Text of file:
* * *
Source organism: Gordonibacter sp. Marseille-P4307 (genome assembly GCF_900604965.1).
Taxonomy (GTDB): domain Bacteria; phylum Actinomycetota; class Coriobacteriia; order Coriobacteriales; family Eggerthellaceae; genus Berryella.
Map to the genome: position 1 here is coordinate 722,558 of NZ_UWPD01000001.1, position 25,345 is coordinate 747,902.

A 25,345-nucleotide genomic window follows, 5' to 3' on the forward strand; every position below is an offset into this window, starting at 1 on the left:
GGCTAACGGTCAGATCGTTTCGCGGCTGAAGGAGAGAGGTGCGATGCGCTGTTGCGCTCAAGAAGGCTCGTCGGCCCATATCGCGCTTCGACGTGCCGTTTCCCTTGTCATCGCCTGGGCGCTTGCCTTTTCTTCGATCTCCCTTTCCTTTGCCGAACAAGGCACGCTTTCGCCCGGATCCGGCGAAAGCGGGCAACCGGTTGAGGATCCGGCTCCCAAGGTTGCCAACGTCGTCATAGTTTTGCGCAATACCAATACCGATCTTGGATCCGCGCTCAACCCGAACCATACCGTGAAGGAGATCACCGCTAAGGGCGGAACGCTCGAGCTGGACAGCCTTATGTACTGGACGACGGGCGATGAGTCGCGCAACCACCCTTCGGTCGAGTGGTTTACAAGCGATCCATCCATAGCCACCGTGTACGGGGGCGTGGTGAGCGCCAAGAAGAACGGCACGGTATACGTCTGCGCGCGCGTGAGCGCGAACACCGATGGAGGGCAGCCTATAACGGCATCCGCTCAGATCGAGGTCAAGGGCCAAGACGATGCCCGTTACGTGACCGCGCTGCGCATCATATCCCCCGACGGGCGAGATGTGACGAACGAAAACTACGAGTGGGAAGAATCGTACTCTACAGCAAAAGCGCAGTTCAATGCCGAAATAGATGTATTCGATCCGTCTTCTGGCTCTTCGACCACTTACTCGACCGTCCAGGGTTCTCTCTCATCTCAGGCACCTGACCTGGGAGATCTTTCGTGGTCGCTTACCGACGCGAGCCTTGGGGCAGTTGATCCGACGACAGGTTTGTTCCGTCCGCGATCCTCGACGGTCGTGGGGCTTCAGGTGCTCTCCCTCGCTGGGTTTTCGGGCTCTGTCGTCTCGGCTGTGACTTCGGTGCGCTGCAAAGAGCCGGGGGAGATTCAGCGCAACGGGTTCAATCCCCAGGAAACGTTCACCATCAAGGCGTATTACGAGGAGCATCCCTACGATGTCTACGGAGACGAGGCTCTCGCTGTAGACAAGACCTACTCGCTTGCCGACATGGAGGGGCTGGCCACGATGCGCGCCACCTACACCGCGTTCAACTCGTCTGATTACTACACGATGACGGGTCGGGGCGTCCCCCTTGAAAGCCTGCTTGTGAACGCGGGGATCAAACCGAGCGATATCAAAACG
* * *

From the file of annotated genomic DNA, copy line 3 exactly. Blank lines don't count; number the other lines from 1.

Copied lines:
Map to the genome: position 1 here is coordinate 722,558 of NZ_UWPD01000001.1, position 25,345 is coordinate 747,902.